The cause of suffering

March 22, 2015 § 2 Comments

Willow 0754

The human mind, à la brain, is a unitary system. Although specific areas perform specific functions they do not work in isolation from each other. When an idea takes hold of one part of the mind it can spread to every part and come to dominant how an individual sees the world. This is how attitudes are formed. To use Carl Jung’s definition, an attitude is a readiness of the psyche to act or react in a certain way.

A subset of attitude is psychological contamination wherein a negative experience or idea colors and contaminates your view of the world. Contamination is marked by a denial or negation of the good of a previous state that has been overwhelmed by a negative experience or idea. It is through contamination that a passing feeling of unworthiness can spread to leave a child believing that every aspect of his or her self is “bad”.

Because contamination is marked by denial, the child with low self-esteem quickly learns to hide his inner self. The child begins to deny his feelings and takes no responsibility for actions that he believes will be met with disapproval or punishment if acknowledged. He begins to fear, then suppress, his own natural assertiveness and spontaneity.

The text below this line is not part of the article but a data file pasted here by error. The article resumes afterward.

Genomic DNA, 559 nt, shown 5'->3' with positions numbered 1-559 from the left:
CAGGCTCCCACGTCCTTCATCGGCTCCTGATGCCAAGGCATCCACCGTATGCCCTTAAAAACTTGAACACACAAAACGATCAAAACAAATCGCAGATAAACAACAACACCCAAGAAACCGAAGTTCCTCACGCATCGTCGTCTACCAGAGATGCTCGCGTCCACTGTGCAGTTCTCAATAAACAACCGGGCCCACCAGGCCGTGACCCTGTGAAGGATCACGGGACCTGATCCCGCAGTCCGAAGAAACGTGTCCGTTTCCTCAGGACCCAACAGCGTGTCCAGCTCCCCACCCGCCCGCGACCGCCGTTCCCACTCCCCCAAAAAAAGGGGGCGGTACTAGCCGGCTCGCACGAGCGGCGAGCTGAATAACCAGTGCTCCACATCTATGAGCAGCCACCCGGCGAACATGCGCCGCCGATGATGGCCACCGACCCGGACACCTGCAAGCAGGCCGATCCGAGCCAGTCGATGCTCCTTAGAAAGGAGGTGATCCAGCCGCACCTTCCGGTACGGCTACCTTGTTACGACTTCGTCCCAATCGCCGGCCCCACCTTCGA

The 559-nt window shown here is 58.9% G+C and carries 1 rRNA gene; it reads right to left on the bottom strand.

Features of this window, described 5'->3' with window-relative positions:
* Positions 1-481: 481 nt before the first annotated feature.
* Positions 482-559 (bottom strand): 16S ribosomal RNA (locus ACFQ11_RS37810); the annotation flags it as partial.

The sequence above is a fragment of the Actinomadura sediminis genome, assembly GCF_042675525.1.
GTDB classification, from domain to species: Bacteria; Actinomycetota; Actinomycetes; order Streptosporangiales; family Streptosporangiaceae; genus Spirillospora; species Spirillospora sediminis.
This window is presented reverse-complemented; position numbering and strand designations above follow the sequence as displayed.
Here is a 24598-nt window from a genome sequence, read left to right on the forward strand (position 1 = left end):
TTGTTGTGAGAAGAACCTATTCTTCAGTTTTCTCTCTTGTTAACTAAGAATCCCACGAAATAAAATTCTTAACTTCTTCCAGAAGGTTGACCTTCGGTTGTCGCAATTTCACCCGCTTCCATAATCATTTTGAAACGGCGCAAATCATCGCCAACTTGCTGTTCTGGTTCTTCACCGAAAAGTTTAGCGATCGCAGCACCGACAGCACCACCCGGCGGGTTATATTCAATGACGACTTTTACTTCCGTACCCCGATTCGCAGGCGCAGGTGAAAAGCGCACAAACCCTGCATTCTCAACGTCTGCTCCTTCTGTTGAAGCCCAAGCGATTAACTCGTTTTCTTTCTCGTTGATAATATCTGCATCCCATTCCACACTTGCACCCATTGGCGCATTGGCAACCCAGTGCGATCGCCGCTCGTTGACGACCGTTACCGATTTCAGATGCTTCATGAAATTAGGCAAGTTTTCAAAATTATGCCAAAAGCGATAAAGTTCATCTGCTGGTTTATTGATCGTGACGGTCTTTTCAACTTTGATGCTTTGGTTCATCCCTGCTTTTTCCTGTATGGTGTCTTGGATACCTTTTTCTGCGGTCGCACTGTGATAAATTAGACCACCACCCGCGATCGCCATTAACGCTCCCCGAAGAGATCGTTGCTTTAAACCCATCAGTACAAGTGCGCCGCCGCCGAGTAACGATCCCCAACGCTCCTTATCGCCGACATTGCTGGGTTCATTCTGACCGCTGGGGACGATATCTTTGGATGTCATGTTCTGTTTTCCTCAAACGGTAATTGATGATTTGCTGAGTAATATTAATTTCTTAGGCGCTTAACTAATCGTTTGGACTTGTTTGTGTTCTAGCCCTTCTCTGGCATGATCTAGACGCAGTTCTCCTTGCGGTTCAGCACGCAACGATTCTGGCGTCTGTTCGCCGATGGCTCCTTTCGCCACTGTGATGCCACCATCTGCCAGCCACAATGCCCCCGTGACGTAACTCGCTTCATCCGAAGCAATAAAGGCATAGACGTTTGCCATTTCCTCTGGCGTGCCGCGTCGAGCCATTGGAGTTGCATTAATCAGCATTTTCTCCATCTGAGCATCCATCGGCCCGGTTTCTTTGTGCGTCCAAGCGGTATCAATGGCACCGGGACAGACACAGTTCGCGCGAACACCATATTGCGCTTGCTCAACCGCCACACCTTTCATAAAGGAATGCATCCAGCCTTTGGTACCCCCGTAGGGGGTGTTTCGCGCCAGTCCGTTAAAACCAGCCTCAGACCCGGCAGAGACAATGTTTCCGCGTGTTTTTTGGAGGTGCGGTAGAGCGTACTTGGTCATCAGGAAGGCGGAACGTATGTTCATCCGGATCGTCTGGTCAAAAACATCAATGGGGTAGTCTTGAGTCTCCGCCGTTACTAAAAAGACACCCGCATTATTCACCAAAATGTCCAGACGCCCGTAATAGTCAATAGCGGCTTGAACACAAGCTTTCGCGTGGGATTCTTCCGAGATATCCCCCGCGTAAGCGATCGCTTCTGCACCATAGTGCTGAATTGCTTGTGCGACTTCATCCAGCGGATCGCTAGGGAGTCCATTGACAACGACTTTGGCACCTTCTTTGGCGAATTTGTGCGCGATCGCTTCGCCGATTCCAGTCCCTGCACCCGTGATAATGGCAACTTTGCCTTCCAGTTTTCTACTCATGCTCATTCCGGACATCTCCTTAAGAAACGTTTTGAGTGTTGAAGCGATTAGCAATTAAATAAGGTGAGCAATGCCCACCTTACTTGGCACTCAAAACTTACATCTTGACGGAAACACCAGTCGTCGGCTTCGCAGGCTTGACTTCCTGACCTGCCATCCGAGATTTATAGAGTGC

This self-negation leads to a fear of discovery that if carried into adulthood leaves an individual with an undefined fear of being exposed or “found out”, though by this time there is no clear idea what is feared to be found out. It also leads to endless suffering in the form of anger control issues, depression, anxiety or addictions. Yet, if examined closely, it will be discovered that at the heart of these problems is the attempt to change what a person is into what he or she is not. And therein lies the crux of suffering.

Suffering results from the attempt to change what “is” into something it isn’t. Suffering results from trying to make yourself into something you are not.  Suffering results from denying your own true nature.

In a state of meditative self-inquiry you can see how your mind reacts with denial to what you don’t like. You may see yourself holding onto a belief even though part of you knows that it is in conflict with the real world and/or your true nature. If, for example, you get news that contradicts your core values, you automatically try to reinterpret the news so it conforms with your beliefs. This attempt to change reality into something it isn’t causes a great deal of stress and it is this stress that creates your suffering. Yet, when you name your self neither good nor bad, you open to your true self and the end of suffering.


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